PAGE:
The Los Angeles-based Loot Crate, a subscription box startup offering “geek and gamer products,” filed for Chapter 11 bankruptcy due to cash flow problems, Bloomberg reported on Monday (Aug. 12).
The company specialized in monthly fan boxes filled with shirts, gear and gadgets for the sci-fi and gaming culture, Chief Restructuring Officer Stuart Kaufman said in a court declaration filed in Wilmington, Delaware.
Court papers show the company had more than 250,000 recurring subscribers, the news outlet reported.
Cash flow issues have put the company in a precarious financial position, with $20 million worth of unshipped merchandise and $30 million in debt. Kaufman said the company also owes more than $5.87 million in sales taxes. Its credit card processor is also withholding customer billings.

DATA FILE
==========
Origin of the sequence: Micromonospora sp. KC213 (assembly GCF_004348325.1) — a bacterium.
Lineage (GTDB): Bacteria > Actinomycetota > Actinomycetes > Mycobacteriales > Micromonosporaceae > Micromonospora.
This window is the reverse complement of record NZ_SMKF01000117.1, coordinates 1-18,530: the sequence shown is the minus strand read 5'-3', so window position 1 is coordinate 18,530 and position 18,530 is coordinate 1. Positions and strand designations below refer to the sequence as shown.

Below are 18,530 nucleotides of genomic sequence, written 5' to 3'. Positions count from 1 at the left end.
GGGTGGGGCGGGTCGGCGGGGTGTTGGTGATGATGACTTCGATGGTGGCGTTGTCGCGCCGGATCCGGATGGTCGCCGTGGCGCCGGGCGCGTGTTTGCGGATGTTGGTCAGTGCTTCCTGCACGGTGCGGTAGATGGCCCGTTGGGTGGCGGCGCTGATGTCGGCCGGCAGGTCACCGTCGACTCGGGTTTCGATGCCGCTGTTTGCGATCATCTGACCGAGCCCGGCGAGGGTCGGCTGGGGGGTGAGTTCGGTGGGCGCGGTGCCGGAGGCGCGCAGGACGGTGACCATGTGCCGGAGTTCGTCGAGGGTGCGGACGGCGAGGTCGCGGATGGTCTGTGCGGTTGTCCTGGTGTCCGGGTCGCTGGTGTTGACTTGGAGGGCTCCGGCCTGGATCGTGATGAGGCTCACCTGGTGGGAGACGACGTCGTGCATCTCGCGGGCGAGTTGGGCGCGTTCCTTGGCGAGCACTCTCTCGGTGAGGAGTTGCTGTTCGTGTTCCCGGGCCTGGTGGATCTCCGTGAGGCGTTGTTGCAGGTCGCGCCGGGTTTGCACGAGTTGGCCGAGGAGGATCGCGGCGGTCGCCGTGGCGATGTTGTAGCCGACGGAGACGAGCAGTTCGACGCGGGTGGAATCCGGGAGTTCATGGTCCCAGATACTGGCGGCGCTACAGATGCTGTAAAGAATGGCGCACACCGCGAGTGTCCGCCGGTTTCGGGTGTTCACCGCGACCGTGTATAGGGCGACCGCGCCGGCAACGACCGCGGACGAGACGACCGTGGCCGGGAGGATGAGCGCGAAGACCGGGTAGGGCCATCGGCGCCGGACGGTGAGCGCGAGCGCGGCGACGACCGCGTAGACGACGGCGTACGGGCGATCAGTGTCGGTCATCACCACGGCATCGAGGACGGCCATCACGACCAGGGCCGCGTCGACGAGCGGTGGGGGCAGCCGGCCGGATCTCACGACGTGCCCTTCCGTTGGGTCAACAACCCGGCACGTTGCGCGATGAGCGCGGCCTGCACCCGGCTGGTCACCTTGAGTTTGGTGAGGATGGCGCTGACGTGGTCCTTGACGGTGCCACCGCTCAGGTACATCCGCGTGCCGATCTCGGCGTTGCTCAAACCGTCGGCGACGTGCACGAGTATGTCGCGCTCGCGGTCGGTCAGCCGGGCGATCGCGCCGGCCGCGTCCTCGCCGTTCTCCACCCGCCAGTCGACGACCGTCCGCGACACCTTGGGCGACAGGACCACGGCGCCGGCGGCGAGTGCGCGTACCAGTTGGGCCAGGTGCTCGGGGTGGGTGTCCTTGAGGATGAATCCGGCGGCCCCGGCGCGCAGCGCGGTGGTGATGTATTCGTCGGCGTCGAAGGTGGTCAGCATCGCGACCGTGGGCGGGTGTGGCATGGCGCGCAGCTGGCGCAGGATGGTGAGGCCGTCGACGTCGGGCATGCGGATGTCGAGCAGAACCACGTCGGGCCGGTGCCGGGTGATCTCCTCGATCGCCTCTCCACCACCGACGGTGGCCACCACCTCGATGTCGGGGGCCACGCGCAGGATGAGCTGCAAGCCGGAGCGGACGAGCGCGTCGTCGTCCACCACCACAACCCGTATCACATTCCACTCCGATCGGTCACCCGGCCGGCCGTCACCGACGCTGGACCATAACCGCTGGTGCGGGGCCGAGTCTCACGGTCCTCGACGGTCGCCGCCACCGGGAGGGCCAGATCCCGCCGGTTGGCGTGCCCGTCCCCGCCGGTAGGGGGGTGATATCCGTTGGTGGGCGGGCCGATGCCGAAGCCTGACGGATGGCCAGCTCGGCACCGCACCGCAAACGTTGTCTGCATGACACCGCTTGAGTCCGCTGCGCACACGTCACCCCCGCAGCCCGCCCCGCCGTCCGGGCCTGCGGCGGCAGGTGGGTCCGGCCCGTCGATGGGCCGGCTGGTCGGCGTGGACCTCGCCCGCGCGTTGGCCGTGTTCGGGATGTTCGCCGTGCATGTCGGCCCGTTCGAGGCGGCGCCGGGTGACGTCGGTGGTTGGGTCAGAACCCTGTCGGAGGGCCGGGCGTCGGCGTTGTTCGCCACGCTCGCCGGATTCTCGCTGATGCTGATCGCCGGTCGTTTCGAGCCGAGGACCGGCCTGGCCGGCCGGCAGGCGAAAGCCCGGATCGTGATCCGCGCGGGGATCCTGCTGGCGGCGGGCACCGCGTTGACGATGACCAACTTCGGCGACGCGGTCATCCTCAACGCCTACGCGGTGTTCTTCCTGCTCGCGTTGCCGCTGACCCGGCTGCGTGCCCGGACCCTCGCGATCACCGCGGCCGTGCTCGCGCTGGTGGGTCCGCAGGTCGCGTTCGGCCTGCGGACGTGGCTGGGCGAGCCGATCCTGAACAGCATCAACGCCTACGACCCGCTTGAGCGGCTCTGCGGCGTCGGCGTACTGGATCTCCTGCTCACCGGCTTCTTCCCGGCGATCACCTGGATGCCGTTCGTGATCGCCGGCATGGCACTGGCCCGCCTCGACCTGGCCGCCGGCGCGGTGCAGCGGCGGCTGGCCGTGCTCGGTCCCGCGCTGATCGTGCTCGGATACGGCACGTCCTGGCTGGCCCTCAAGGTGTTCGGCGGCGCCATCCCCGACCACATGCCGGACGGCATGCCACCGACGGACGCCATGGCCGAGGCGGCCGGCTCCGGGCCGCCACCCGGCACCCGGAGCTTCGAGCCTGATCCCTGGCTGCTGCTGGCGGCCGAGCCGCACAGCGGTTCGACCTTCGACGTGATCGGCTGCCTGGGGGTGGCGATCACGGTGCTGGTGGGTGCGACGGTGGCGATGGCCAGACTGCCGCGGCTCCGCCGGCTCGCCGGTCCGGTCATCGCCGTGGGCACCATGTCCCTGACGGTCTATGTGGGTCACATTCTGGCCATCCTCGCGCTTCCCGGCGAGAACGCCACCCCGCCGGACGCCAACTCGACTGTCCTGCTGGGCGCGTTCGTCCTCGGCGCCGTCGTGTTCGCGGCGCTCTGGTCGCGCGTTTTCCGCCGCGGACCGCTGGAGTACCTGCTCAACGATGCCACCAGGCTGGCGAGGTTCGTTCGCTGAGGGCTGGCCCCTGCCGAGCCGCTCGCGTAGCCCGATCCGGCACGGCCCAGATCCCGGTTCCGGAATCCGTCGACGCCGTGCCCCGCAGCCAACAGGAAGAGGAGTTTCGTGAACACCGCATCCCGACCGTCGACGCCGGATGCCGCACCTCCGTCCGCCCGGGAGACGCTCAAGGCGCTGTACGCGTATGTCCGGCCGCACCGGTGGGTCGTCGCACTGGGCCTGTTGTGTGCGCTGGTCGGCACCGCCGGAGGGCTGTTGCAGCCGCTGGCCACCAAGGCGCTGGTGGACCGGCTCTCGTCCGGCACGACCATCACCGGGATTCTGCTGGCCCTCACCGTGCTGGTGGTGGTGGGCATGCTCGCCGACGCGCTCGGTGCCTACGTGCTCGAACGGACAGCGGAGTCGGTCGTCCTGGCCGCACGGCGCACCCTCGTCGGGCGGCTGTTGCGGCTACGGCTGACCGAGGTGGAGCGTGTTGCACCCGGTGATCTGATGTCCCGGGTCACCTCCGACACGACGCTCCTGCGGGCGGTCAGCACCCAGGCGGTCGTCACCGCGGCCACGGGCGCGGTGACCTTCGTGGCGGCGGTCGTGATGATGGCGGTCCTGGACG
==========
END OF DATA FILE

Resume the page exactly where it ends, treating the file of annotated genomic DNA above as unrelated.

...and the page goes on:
The firm defaulted on and then refinanced a 2017 $21 million loan that was recently purchased by Money Chest, who gave Loot Crate a $10 million bankruptcy loan.
Christopher Davis launched Loot Crate in 2012 and maintains an interest of just over 50 percent. A collectible company associated with Money Chest will act as the stalking horse bidder for Loot Crate, Kaufman told Bloomberg.
About 50 people were laid off earlier this month with roughly 60 full-time employees left behind as the company looks for a quick sale, the news outlet said.
When Loot Crate launched, its vision was to “bring the Comic Con experience directly to your doorstep.” The team was made up of avid pop culture denizens who aimed to stay on top of trends and ahead of any retail experience, constantly polling their customer base to determine what to look out for. They also worked with 200 licenses in order to deliver the brands and retail products subscribers wanted, and worked directly with partners to develop and secure products for their boxes.